You may begin to see large volumes of traffic arrive to your site as a result of early activity to drive awareness. This is especially common with social advertising. You could use this traffic to build a remarketing list for another platform like Google Ads, ensuring that people will continue to see additional campaign imagery and messaging on other platforms like YouTube, Gmail, or display advertising.

This approach turns traffic which may not necessarily result in a first-time conversion into a potential future source of value.

Over time, the drive for donations should become more explicit, and remarketing can help in this capacity. As the campaign continues and you move closer to June 30, more people will donate. So it’s crucial that you stay top of mind and connect with people multiple times throughout the consideration phase as things ramp up.

The rule of seven—a classic idea in old and new school marketing—suggests people should be exposed to marketing messages seven times in order to trigger a behavioural change.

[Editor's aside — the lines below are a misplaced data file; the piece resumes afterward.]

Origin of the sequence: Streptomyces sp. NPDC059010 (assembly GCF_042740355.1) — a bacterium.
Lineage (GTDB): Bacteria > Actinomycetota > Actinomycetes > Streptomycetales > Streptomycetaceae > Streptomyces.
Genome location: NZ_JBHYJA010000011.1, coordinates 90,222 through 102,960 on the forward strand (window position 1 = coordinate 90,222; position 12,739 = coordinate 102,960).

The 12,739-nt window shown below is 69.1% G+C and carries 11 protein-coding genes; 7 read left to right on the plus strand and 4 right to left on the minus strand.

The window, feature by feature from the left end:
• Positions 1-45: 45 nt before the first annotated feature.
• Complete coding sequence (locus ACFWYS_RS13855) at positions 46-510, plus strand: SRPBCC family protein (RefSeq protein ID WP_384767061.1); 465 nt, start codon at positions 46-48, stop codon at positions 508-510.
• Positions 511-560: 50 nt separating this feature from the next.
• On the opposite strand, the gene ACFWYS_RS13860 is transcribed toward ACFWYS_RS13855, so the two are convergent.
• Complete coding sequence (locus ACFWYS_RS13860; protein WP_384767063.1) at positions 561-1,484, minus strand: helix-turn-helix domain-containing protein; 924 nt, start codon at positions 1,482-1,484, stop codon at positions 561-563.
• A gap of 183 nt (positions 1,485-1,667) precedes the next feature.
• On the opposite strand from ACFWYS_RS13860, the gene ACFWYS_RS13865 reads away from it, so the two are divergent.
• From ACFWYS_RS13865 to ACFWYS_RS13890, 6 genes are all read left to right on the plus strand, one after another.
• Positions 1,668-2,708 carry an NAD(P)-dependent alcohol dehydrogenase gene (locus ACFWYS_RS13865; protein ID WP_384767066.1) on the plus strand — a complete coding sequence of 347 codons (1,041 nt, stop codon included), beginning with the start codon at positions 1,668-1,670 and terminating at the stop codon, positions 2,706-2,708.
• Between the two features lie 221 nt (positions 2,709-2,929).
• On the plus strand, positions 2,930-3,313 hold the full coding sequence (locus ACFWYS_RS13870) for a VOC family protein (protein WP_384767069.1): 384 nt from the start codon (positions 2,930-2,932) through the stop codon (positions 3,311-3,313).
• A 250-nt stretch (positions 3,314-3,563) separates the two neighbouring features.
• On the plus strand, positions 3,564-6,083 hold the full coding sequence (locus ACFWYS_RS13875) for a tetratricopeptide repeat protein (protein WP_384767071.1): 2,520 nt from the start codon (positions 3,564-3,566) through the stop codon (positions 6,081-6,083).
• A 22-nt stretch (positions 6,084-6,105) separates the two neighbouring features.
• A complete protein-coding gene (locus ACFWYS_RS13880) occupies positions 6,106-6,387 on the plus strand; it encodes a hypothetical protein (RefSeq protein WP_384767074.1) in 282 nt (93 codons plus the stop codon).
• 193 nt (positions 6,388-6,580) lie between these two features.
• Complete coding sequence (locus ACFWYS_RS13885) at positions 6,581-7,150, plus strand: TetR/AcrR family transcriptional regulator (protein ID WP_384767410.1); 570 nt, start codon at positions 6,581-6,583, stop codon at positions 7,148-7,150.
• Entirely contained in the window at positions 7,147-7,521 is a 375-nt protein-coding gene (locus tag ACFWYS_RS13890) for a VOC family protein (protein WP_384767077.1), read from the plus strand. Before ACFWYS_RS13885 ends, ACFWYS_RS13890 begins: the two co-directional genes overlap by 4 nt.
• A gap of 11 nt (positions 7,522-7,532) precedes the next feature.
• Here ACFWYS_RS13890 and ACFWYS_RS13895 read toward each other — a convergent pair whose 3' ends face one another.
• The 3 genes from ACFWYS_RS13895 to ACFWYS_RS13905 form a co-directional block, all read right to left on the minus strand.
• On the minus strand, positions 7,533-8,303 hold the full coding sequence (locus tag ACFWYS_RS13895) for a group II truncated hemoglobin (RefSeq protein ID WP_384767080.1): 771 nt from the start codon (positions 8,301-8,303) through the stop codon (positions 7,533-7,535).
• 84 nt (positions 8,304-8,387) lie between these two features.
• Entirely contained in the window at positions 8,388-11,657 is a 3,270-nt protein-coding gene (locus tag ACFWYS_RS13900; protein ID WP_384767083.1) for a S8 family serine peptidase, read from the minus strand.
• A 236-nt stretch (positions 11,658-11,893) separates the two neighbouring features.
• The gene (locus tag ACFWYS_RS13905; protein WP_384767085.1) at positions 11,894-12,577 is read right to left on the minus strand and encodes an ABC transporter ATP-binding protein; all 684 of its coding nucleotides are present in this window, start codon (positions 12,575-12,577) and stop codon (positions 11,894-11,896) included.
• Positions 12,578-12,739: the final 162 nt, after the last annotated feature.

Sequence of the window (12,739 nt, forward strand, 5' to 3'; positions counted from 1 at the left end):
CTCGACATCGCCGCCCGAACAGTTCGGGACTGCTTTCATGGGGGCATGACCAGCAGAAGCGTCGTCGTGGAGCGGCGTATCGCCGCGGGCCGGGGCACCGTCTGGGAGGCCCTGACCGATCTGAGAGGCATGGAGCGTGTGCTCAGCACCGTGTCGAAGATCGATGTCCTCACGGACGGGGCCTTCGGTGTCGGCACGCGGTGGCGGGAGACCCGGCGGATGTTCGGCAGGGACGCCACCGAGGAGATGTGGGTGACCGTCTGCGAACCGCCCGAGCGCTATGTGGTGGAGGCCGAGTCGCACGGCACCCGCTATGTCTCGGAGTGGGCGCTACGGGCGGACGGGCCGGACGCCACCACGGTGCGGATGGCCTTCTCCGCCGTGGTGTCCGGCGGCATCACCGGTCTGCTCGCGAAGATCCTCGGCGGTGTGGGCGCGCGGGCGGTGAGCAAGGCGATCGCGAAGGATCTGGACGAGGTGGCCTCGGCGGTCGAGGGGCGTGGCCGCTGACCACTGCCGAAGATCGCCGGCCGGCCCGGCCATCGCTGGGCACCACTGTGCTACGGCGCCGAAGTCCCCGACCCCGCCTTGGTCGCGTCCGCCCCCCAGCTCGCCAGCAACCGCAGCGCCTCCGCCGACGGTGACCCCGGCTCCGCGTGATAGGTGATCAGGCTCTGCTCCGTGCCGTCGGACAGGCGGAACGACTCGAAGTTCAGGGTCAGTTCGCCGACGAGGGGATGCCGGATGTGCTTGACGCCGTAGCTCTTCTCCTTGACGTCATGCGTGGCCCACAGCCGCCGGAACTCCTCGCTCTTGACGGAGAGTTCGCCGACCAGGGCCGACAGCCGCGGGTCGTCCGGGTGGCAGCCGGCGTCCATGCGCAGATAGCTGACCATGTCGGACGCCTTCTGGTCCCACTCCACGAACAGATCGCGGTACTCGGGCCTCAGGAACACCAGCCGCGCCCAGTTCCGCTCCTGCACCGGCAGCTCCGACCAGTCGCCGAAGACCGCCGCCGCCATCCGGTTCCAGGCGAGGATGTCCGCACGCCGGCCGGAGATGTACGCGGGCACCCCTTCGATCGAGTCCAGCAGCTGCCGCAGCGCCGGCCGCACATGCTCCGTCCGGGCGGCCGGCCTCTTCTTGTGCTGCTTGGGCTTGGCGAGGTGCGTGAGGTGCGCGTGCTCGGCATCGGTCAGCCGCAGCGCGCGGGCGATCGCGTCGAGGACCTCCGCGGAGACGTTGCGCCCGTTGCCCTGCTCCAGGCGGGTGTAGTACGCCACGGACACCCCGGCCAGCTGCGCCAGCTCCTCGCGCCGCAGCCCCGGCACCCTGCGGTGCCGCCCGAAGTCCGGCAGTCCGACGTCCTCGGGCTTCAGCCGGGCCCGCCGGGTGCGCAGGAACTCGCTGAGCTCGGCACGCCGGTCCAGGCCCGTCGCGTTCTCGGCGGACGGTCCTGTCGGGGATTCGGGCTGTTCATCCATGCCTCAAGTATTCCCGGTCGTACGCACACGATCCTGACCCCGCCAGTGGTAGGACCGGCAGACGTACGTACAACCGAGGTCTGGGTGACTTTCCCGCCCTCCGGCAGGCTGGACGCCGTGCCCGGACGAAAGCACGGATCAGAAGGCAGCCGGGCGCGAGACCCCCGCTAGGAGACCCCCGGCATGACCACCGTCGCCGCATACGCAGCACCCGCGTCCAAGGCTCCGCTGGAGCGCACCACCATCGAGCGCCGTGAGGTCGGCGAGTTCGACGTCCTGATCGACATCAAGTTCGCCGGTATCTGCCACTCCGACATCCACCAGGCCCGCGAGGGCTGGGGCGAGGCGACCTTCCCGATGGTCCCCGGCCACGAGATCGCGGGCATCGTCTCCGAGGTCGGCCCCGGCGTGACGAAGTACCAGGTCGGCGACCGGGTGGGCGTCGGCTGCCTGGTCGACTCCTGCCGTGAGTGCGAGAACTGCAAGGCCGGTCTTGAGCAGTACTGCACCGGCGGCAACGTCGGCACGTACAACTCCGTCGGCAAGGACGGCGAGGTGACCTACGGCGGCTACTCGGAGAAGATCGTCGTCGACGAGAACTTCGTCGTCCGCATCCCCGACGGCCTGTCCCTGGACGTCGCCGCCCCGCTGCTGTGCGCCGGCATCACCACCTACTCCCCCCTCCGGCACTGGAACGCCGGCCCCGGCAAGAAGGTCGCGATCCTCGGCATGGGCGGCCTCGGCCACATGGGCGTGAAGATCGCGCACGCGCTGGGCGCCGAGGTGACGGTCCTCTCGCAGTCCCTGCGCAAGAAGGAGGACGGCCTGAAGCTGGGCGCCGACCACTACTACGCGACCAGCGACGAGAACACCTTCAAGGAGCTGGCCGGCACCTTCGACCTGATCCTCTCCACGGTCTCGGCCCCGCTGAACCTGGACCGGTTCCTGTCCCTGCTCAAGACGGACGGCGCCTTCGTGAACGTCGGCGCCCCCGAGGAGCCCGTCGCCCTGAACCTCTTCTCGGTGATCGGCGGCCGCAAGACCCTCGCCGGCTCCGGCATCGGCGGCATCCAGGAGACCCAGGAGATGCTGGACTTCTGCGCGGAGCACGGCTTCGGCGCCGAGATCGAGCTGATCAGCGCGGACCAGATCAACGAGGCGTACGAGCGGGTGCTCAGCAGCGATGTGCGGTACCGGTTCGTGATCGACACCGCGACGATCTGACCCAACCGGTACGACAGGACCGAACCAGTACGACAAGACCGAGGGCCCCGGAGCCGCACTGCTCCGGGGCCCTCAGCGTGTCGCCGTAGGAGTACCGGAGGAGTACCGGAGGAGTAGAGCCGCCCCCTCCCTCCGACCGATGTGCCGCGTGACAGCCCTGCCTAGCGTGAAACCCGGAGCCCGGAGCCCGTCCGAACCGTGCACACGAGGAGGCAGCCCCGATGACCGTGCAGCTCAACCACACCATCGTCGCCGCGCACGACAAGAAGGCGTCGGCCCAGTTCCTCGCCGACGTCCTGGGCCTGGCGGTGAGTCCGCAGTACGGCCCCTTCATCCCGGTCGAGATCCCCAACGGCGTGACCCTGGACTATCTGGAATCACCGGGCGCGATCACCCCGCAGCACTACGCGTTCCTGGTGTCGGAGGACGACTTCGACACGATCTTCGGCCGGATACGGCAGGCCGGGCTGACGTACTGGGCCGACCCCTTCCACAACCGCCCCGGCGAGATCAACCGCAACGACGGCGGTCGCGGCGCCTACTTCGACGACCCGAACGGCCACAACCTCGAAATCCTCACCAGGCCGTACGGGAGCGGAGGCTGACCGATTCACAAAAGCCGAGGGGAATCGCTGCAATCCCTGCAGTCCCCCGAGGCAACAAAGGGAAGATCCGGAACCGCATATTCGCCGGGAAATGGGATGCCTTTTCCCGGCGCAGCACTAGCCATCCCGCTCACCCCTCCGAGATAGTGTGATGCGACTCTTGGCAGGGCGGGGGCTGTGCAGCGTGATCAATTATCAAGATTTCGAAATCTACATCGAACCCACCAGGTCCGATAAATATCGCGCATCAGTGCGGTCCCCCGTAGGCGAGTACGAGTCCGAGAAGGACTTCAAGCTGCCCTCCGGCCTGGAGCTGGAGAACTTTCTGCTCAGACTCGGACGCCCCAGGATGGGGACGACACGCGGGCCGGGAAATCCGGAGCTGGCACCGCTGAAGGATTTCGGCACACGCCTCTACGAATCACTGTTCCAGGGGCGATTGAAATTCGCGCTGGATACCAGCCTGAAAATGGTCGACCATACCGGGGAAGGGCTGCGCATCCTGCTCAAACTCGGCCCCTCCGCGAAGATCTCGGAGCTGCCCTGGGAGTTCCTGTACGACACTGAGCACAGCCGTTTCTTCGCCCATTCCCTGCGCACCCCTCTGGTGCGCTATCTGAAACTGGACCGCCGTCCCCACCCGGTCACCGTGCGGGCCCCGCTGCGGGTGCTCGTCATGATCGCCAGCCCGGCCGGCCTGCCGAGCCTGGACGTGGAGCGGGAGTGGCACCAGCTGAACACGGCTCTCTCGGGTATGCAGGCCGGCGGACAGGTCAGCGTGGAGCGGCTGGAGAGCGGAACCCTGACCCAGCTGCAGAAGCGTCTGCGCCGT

Remarketing ensures your campaign message will connect with warm prospects multiple times.

4. Appreciate the halo effect and know when to persist with a seemingly ‘underperforming’ channel.

Coined by American psychologist Edward Thorndike, the halo effect (sometimes known as the halo error) is a form of cognitive bias. It refers to the tendency for positive impressions of one commodity to positively or negatively influence feelings towards other commodities.

For example, if paid search is delivering a 22% conversion rate and paid social is delivering a 0.08% conversion rate, the halo effect may lead us to mistakenly conclude the channel with the lower conversion rate is redundant.

It’s important to acknowledge that no channel exists in a vacuum in the context of a fundraising campaign. Equally, attribution is rarely an exact science.

Sometimes, a certain channel or tactic may appear to underperform when compared with the superficial return-on-investment of another. Before making any snap judgement, it’s crucial to test whether that channel is playing an important function higher in the conversion funnel.

How might we test the importance of different traffic sources or channels? There are a couple of options, each with benefits and drawbacks.

Multi-channel attribution

This involves looking back across the traffic source for donors who visited the site multiple times before donating to see which channels were part of the journey.